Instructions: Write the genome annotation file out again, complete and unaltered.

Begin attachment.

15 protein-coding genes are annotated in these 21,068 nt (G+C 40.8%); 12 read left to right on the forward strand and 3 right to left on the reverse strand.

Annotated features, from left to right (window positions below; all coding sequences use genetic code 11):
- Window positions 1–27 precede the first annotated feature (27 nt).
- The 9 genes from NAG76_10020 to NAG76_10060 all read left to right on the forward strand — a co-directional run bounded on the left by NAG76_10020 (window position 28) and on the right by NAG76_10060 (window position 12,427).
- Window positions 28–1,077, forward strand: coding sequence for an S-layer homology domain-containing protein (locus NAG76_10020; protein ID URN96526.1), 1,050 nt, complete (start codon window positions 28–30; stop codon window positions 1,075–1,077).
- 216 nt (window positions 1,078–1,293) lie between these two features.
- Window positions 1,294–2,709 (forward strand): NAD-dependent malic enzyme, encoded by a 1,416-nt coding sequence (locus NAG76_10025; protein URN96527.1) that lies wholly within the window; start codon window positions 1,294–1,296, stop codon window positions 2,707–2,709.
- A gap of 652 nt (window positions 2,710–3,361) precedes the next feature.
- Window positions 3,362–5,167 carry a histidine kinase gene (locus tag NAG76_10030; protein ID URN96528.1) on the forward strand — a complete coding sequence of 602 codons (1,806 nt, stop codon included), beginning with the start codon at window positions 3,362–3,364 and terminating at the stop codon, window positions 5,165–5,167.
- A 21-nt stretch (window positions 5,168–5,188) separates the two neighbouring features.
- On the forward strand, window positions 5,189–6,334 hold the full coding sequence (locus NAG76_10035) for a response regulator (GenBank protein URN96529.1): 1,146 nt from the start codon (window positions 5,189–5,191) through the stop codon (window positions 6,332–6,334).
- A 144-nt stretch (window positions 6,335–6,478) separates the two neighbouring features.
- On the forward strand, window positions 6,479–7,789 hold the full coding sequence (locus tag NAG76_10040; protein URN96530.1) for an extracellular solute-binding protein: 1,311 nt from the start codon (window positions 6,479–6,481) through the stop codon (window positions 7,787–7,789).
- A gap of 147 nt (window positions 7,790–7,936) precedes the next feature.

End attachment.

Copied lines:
15 protein-coding genes are annotated in these 21,068 nt (G+C 40.8%); 12 read left to right on the forward strand and 3 right to left on the reverse strand.

Annotated features, from left to right (window positions below; all coding sequences use genetic code 11):
- Window positions 1–27 precede the first annotated feature (27 nt).
- The 9 genes from NAG76_10020 to NAG76_10060 all read left to right on the forward strand — a co-directional run bounded on the left by NAG76_10020 (window position 28) and on the right by NAG76_10060 (window position 12,427).
- Window positions 28–1,077, forward strand: coding sequence for an S-layer homology domain-containing protein (locus NAG76_10020; protein ID URN96526.1), 1,050 nt, complete (start codon window positions 28–30; stop codon window positions 1,075–1,077).
- 216 nt (window positions 1,078–1,293) lie between these two features.
- Window positions 1,294–2,709 (forward strand): NAD-dependent malic enzyme, encoded by a 1,416-nt coding sequence (locus NAG76_10025; protein URN96527.1) that lies wholly within the window; start codon window positions 1,294–1,296, stop codon window positions 2,707–2,709.
- A gap of 652 nt (window positions 2,710–3,361) precedes the next feature.
- Window positions 3,362–5,167 carry a histidine kinase gene (locus tag NAG76_10030; protein ID URN96528.1) on the forward strand — a complete coding sequence of 602 codons (1,806 nt, stop codon included), beginning with the start codon at window positions 3,362–3,364 and terminating at the stop codon, window positions 5,165–5,167.
- A 21-nt stretch (window positions 5,168–5,188) separates the two neighbouring features.
- On the forward strand, window positions 5,189–6,334 hold the full coding sequence (locus NAG76_10035) for a response regulator (GenBank protein URN96529.1): 1,146 nt from the start codon (window positions 5,189–5,191) through the stop codon (window positions 6,332–6,334).
- A 144-nt stretch (window positions 6,335–6,478) separates the two neighbouring features.
- On the forward strand, window positions 6,479–7,789 hold the full coding sequence (locus tag NAG76_10040; protein URN96530.1) for an extracellular solute-binding protein: 1,311 nt from the start codon (window positions 6,479–6,481) through the stop codon (window positions 7,787–7,789).
- A gap of 147 nt (window positions 7,790–7,936) precedes the next feature.